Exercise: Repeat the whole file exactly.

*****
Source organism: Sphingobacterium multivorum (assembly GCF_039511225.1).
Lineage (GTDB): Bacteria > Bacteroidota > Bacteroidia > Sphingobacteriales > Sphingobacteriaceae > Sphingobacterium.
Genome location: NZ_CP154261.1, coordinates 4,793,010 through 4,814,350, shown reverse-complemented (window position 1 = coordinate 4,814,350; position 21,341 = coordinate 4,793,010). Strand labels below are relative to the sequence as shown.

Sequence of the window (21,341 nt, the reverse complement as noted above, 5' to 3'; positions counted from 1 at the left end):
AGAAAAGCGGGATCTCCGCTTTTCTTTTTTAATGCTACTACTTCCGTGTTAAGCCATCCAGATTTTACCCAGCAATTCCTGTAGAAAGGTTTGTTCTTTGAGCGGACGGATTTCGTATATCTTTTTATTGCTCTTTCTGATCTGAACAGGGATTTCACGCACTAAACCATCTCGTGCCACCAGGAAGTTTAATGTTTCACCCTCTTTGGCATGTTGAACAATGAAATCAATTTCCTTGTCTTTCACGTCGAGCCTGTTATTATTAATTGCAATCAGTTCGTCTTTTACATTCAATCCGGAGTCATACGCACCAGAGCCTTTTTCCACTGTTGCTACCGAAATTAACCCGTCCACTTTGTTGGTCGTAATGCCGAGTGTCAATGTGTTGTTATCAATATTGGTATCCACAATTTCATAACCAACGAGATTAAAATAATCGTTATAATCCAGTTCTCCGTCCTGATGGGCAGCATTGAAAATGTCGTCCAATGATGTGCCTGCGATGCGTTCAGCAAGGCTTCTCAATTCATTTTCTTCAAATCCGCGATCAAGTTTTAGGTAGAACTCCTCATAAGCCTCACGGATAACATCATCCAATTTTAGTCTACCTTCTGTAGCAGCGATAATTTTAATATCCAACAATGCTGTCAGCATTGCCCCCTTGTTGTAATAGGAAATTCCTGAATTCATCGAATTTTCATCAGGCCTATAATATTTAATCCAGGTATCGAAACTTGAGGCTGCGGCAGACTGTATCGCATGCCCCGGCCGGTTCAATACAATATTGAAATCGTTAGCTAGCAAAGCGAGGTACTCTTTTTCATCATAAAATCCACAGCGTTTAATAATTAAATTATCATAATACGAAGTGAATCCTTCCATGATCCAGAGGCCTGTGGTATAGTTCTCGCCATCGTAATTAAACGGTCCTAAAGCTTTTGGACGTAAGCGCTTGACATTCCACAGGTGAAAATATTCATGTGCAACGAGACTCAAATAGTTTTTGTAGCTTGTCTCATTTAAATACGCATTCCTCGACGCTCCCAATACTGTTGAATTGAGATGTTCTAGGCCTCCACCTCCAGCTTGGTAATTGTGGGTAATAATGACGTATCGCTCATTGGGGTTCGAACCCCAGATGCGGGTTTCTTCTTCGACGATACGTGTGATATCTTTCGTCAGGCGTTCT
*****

Source organism: Sphingobacterium multivorum (assembly GCF_039511225.1).
Lineage (GTDB): Bacteria > Bacteroidota > Bacteroidia > Sphingobacteriales > Sphingobacteriaceae > Sphingobacterium.
Genome location: NZ_CP154261.1, coordinates 4,793,010 through 4,814,350, shown reverse-complemented (window position 1 = coordinate 4,814,350; position 21,341 = coordinate 4,793,010). Strand labels below are relative to the sequence as shown.

Sequence of the window (21,341 nt, the reverse complement as noted above, 5' to 3'; positions counted from 1 at the left end):
AGAAAAGCGGGATCTCCGCTTTTCTTTTTTAATGCTACTACTTCCGTGTTAAGCCATCCAGATTTTACCCAGCAATTCCTGTAGAAAGGTTTGTTCTTTGAGCGGACGGATTTCGTATATCTTTTTATTGCTCTTTCTGATCTGAACAGGGATTTCACGCACTAAACCATCTCGTGCCACCAGGAAGTTTAATGTTTCACCCTCTTTGGCATGTTGAACAATGAAATCAATTTCCTTGTCTTTCACGTCGAGCCTGTTATTATTAATTGCAATCAGTTCGTCTTTTACATTCAATCCGGAGTCATACGCACCAGAGCCTTTTTCCACTGTTGCTACCGAAATTAACCCGTCCACTTTGTTGGTCGTAATGCCGAGTGTCAATGTGTTGTTATCAATATTGGTATCCACAATTTCATAACCAACGAGATTAAAATAATCGTTATAATCCAGTTCTCCGTCCTGATGGGCAGCATTGAAAATGTCGTCCAATGATGTGCCTGCGATGCGTTCAGCAAGGCTTCTCAATTCATTTTCTTCAAATCCGCGATCAAGTTTTAGGTAGAACTCCTCATAAGCCTCACGGATAACATCATCCAATTTTAGTCTACCTTCTGTAGCAGCGATAATTTTAATATCCAACAATGCTGTCAGCATTGCCCCCTTGTTGTAATAGGAAATTCCTGAATTCATCGAATTTTCATCAGGCCTATAATATTTAATCCAGGTATCGAAACTTGAGGCTGCGGCAGACTGTATCGCATGCCCCGGCCGGTTCAATACAATATTGAAATCGTTAGCTAGCAAAGCGAGGTACTCTTTTTCATCATAAAATCCACAGCGTTTAATAATTAAATTATCATAATACGAAGTGAATCCTTCCATGATCCAGAGGCCTGTGGTATAGTTCTCGCCATCGTAATTAAACGGTCCTAAAGCTTTTGGACGTAAGCGCTTGACATTCCACAGGTGAAAATATTCATGTGCAACGAGACTCAAATAGTTTTTGTAGCTTGTCTCATTTAAATACGCATTCCTCGACGCTCCCAATACTGTTGAATTGAGATGTTCTAGGCCTCCACCTCCAGCTTGGTAATTGTGGGTAATAATGACGTATCGCTCATTGGGGTTCGAACCCCAGATGCGGGTTTCTTCTTCGACGATACGTGTGATATCTTTCGTCAGGCGTTCT